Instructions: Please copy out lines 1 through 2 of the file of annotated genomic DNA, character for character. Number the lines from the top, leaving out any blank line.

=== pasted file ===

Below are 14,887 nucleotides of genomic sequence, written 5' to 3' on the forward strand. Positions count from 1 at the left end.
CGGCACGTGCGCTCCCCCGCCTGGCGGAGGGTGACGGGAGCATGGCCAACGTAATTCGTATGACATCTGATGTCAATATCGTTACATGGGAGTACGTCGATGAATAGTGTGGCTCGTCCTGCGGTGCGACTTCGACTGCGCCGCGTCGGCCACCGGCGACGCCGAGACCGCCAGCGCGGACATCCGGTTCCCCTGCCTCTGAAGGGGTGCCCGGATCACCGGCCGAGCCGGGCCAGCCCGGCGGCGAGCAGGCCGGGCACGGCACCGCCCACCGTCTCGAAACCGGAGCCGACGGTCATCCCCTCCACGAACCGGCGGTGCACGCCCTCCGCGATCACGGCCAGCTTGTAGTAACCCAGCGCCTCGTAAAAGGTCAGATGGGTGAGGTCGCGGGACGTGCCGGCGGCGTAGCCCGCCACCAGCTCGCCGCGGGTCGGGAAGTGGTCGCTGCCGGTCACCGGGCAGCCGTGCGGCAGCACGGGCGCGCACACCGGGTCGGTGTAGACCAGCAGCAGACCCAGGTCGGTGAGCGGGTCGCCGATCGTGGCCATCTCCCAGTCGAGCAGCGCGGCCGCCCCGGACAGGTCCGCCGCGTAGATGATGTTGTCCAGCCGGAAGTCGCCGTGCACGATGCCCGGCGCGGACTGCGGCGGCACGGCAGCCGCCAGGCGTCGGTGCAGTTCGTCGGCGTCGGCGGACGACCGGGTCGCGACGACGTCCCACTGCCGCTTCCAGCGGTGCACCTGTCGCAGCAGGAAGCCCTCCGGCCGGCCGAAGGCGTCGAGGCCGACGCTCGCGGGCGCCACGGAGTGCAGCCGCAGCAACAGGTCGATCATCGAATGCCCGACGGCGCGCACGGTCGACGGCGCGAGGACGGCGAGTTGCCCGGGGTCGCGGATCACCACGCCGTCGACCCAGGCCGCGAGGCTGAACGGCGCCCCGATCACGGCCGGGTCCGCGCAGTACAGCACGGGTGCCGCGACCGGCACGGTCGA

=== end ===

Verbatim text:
Below are 14,887 nucleotides of genomic sequence, written 5' to 3' on the forward strand. Positions count from 1 at the left end.
CGGCACGTGCGCTCCCCCGCCTGGCGGAGGGTGACGGGAGCATGGCCAACGTAATTCGTATGACATCTGATGTCAATATCGTTACATGGGAGTACGTCGATGAATAGTGTGGCTCGTCCTGCGGTGCGACTTCGACTGCGCCGCGTCGGCCACCGGCGACGCCGAGACCGCCAGCGCGGACATCCGGTTCCCCTGCCTCTGAAGGGGTGCCCGGATCACCGGCCGAGCCGGGCCAGCCCGGCGGCGAGCAGGCCGGGCACGGCACCGCCCACCGTCTCGAAACCGGAGCCGACGGTCATCCCCTCCACGAACCGGCGGTGCACGCCCTCCGCGATCACGGCCAGCTTGTAGTAACCCAGCGCCTCGTAAAAGGTCAGATGGGTGAGGTCGCGGGACGTGCCGGCGGCGTAGCCCGCCACCAGCTCGCCGCGGGTCGGGAAGTGGTCGCTGCCGGTCACCGGGCAGCCGTGCGGCAGCACGGGCGCGCACACCGGGTCGGTGTAGACCAGCAGCAGACCCAGGTCGGTGAGCGGGTCGCCGATCGTGGCCATCTCCCAGTCGAGCAGCGCGGCCGCCCCGGACAGGTCCGCCGCGTAGATGATGTTGTCCAGCCGGAAGTCGCCGTGCACGATGCCCGGCGCGGACTGCGGCGGCACGGCAGCCGCCAGGCGTCGGTGCAGTTCGTCGGCGTCGGCGGACGACCGGGTCGCGACGACGTCCCACTGCCGCTTCCAGCGGTGCACCTGTCGCAGCAGGAAGCCCTCCGGCCGGCCGAAGGCGTCGAGGCCGACGCTCGCGGGCGCCACGGAGTGCAGCCGCAGCAACAGGTCGATCATCGAATGCCCGACGGCGCGCACGGTCGACGGCGCGAGGACGGCGAGTTGCCCGGGGTCGCGGATCACCACGCCGTCGACCCAGGCCGCGAGGCTGAACGGCGCCCCGATCACGGCCGGGTCCGCGCAGTACAGCACGGGTGCCGCGACCGGCACGGTCGA